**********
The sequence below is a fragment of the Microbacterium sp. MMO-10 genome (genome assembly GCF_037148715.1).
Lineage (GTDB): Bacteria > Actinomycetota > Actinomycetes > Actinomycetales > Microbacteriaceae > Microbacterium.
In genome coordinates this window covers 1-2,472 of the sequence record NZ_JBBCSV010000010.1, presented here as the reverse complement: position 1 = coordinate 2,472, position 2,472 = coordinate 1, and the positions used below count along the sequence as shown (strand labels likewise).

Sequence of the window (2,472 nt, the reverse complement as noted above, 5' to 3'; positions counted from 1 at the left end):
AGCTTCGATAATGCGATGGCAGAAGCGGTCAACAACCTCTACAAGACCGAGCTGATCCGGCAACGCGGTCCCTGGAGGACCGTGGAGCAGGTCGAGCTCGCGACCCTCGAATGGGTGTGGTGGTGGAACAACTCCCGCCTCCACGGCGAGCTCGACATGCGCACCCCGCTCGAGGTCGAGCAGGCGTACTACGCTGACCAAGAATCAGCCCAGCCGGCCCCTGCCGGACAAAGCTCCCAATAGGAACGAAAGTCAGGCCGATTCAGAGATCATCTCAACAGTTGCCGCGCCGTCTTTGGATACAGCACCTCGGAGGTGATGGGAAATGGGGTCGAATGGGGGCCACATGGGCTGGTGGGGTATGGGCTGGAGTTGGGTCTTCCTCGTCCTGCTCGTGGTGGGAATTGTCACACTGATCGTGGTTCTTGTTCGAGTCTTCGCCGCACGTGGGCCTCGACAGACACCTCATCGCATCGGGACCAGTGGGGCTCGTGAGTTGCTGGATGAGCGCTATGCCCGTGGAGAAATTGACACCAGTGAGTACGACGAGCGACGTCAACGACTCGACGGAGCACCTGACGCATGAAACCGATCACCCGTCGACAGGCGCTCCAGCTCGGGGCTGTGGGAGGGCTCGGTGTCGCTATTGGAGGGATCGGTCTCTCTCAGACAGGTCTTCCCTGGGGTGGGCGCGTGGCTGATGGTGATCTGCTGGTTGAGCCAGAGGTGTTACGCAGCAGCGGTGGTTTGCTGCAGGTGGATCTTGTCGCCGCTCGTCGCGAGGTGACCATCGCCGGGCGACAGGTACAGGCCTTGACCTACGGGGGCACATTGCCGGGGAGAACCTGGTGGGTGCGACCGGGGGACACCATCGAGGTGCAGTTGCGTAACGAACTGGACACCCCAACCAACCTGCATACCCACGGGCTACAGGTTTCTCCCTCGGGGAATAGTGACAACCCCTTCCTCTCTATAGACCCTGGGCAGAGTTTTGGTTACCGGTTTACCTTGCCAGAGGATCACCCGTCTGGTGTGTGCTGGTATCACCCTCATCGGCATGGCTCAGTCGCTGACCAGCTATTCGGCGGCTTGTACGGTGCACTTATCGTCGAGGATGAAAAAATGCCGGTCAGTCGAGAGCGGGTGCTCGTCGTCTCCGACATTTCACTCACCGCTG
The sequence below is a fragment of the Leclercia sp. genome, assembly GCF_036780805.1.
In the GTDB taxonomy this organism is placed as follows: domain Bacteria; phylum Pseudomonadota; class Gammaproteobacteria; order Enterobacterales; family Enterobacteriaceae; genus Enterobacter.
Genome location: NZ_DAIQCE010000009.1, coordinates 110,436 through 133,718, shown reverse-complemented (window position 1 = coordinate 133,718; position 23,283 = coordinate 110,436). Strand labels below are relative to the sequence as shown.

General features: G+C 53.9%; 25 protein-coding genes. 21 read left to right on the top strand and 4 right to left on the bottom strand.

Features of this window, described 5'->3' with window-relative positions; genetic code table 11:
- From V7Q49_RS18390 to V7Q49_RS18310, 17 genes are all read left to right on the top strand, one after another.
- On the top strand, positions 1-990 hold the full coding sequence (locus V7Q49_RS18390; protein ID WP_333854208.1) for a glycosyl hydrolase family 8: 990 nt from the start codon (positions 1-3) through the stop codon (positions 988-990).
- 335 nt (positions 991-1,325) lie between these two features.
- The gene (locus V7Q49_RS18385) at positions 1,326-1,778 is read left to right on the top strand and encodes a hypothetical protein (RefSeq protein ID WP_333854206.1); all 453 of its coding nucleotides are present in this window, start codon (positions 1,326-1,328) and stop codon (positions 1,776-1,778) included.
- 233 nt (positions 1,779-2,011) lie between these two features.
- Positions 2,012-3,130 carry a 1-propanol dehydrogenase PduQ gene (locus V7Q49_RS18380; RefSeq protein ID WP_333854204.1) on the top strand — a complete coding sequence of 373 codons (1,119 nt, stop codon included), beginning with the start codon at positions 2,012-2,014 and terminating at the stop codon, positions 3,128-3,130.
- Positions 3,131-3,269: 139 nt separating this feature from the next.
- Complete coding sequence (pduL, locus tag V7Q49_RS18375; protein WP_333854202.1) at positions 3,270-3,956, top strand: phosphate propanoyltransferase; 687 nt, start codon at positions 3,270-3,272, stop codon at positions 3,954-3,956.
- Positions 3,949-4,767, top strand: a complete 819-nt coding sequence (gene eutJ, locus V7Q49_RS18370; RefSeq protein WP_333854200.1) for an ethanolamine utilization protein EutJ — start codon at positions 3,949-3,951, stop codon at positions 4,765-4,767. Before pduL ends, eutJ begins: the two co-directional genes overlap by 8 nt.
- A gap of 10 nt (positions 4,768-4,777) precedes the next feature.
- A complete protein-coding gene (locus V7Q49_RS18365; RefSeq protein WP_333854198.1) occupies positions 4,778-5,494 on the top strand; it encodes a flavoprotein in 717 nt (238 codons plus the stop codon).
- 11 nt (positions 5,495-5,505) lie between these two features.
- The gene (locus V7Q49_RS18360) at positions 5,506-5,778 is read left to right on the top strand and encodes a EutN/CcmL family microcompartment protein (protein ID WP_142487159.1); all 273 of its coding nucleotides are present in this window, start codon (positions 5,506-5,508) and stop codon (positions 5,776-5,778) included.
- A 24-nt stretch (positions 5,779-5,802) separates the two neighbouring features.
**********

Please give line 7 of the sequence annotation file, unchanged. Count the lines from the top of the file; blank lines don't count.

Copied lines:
In the GTDB taxonomy this organism is placed as follows: domain Bacteria; phylum Pseudomonadota; class Gammaproteobacteria; order Enterobacterales; family Enterobacteriaceae; genus Enterobacter.